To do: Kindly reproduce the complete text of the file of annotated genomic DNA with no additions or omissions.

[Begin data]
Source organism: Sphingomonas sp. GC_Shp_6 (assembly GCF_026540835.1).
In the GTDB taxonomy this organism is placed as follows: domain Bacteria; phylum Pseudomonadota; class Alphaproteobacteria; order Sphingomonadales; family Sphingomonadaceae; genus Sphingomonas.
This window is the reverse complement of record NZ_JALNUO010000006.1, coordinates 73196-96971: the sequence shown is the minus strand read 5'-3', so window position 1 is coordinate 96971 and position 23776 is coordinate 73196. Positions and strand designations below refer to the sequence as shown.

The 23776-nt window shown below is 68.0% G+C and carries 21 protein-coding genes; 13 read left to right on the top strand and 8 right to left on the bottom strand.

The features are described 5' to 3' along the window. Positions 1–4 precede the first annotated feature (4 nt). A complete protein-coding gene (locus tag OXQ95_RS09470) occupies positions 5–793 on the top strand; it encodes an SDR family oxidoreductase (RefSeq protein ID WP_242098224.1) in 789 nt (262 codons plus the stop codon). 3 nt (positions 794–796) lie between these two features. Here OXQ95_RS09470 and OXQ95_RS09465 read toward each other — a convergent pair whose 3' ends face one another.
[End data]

Source organism: Sphingomonas sp. GC_Shp_6 (assembly GCF_026540835.1).
In the GTDB taxonomy this organism is placed as follows: domain Bacteria; phylum Pseudomonadota; class Alphaproteobacteria; order Sphingomonadales; family Sphingomonadaceae; genus Sphingomonas.
This window is the reverse complement of record NZ_JALNUO010000006.1, coordinates 73196-96971: the sequence shown is the minus strand read 5'-3', so window position 1 is coordinate 96971 and position 23776 is coordinate 73196. Positions and strand designations below refer to the sequence as shown.

The 23776-nt window shown below is 68.0% G+C and carries 21 protein-coding genes; 13 read left to right on the top strand and 8 right to left on the bottom strand.

The features are described 5' to 3' along the window. Positions 1–4 precede the first annotated feature (4 nt). A complete protein-coding gene (locus tag OXQ95_RS09470) occupies positions 5–793 on the top strand; it encodes an SDR family oxidoreductase (RefSeq protein ID WP_242098224.1) in 789 nt (262 codons plus the stop codon). 3 nt (positions 794–796) lie between these two features. Here OXQ95_RS09470 and OXQ95_RS09465 read toward each other — a convergent pair whose 3' ends face one another.